Recently two geniuses walked into my eyesight through R685 (Dr. Bonk introduced them in the class). Both of them amazed me with their exciting innovations with new technologies. I would like to call them MAGICIANS, because of their astonishing creativity and bold imagination. I couldn’t believe my eyes when I first saw their high-tech presentations.
The first magician is Craig Kapp, a professor as well as a researcher in the fields of computer science and digital Technology. Currently, he is working on applying Augment Reality into educational settings to facilitate teaching and learning. The topic of his presentation in R685 was Visualizing the Future: How Augmented Reality can empower faculty, inspire students and bring ideas to life in the classroom. Thanks to his presentation, I was in my first time being clearly acknowledged what Augmented Reality is and what value it may bring into education. Augmented Reality plays magic to visuals. Shown with a specifically made card or on a special tablet through a web camera, images on a piece of paper or in a book suddenly become “ALIVE”. They stand up, turning into 3D visuals (more exactly, 3D objects). Imaging how amazing it could be when chemical symbols in your chemistry textbook become 3D models, Jack’s beanstalk growing up directly from the story book or little red riding hood running on pages! I think the great value that Craig’s innovation in education is that it will make learning more engaging, release students’ cognitive load of understanding complexities, encourage imagination and inspire creation.
The other magician is Pranav Mistry, an Indian computer science majored graduate student from MIT. His magic is SixSense. This technology embeds computer functions into human bodies: with carrying a small camera and some other necessary computer components, our fingers could work as a mouse and our palms could be used as a keyboard and a screen. SixSense exerts the great potential of mobile learning and breaks down the barrier of accessing information without appropriate devices. Since SixSense can turn our bodies into a mobile device which has comprehensive functions, we will not need any extra devices anymore, such as expensive Apple productions.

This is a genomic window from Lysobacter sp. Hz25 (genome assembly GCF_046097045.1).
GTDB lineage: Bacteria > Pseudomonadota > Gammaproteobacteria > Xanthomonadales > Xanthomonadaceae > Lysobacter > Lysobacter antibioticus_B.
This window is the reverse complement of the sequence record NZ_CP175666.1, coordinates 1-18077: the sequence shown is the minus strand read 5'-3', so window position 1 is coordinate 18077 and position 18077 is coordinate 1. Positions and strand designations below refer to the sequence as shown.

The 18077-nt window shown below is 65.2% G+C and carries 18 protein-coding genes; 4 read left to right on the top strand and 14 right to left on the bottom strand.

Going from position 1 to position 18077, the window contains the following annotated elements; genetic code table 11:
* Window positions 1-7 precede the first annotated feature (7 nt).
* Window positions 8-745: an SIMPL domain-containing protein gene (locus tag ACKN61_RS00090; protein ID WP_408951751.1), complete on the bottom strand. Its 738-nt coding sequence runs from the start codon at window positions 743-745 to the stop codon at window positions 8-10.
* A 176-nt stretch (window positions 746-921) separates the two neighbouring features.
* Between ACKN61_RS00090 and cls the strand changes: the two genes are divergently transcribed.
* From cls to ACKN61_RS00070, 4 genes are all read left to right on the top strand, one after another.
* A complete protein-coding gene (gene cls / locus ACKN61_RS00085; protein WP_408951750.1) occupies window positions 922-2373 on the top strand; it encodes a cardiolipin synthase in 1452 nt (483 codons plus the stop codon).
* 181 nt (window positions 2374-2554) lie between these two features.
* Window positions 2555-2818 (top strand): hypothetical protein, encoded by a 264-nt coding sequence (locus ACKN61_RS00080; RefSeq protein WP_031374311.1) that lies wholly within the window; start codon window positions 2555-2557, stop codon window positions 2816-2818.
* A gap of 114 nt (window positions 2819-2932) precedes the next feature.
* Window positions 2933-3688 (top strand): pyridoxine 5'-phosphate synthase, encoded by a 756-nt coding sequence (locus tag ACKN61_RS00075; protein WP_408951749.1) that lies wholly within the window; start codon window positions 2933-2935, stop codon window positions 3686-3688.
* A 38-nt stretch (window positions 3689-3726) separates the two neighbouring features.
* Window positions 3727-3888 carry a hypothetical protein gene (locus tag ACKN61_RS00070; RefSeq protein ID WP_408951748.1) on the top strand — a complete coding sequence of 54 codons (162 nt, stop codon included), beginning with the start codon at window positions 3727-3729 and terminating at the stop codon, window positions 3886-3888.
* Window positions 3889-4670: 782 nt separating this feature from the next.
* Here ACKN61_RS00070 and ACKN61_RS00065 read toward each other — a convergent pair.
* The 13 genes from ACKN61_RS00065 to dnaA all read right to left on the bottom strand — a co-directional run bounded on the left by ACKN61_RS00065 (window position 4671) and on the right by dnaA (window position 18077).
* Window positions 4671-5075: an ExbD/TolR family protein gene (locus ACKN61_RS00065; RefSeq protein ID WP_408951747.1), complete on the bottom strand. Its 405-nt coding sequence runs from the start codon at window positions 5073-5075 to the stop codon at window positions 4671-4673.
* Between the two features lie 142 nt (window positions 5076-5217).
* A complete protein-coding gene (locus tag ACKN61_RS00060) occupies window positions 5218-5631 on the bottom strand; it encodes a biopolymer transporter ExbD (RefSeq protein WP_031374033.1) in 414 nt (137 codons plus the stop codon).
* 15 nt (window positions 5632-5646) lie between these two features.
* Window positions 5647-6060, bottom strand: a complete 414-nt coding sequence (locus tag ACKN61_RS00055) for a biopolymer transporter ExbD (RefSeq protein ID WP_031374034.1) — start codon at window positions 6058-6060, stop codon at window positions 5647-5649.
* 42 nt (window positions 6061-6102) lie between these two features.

Although Augmented Reality and SixSense technology are under two different topics in R685, I put them together in this posting because Craig and Pranav have great similarities in terms of creativity and enthusiasm of applying new technologies in learning; in addition, I imagine what will happen if we combine these two magic together: the convenience and fun of leaning will be everywhere! Students will be able to watch free 3D movies all on their palms; science teachers may never need to purchase geometry and chemical models for their classes; students majored in fashion design, engineering design and architecture could exam their designs from 360 angles anytime from they start drawing the design sketches.